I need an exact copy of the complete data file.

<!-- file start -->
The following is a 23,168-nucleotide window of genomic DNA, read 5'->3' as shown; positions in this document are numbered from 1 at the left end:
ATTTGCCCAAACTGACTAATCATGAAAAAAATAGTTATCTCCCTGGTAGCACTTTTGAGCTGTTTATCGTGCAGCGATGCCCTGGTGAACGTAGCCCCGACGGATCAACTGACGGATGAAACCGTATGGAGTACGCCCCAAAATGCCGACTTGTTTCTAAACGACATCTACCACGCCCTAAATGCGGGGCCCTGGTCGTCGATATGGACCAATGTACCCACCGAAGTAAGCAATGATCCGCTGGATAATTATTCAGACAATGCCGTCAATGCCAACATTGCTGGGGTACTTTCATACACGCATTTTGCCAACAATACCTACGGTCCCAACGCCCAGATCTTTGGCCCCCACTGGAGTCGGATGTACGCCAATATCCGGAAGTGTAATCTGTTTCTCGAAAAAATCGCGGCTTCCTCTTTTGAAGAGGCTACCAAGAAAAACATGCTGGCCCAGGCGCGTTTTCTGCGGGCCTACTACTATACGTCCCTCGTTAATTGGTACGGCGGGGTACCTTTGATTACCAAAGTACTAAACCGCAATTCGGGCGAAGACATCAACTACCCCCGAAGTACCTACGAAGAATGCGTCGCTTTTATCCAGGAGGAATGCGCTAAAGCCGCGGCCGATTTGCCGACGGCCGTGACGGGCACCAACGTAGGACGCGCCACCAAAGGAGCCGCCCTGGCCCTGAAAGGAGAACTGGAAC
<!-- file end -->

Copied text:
The following is a 23,168-nucleotide window of genomic DNA, read 5'->3' as shown; positions in this document are numbered from 1 at the left end:
ATTTGCCCAAACTGACTAATCATGAAAAAAATAGTTATCTCCCTGGTAGCACTTTTGAGCTGTTTATCGTGCAGCGATGCCCTGGTGAACGTAGCCCCGACGGATCAACTGACGGATGAAACCGTATGGAGTACGCCCCAAAATGCCGACTTGTTTCTAAACGACATCTACCACGCCCTAAATGCGGGGCCCTGGTCGTCGATATGGACCAATGTACCCACCGAAGTAAGCAATGATCCGCTGGATAATTATTCAGACAATGCCGTCAATGCCAACATTGCTGGGGTACTTTCATACACGCATTTTGCCAACAATACCTACGGTCCCAACGCCCAGATCTTTGGCCCCCACTGGAGTCGGATGTACGCCAATATCCGGAAGTGTAATCTGTTTCTCGAAAAAATCGCGGCTTCCTCTTTTGAAGAGGCTACCAAGAAAAACATGCTGGCCCAGGCGCGTTTTCTGCGGGCCTACTACTATACGTCCCTCGTTAATTGGTACGGCGGGGTACCTTTGATTACCAAAGTACTAAACCGCAATTCGGGCGAAGACATCAACTACCCCCGAAGTACCTACGAAGAATGCGTCGCTTTTATCCAGGAGGAATGCGCTAAAGCCGCGGCCGATTTGCCGACGGCCGTGACGGGCACCAACGTAGGACGCGCCACCAAAGGAGCCGCCCTGGCCCTGAAAGGAGAACTGGAAC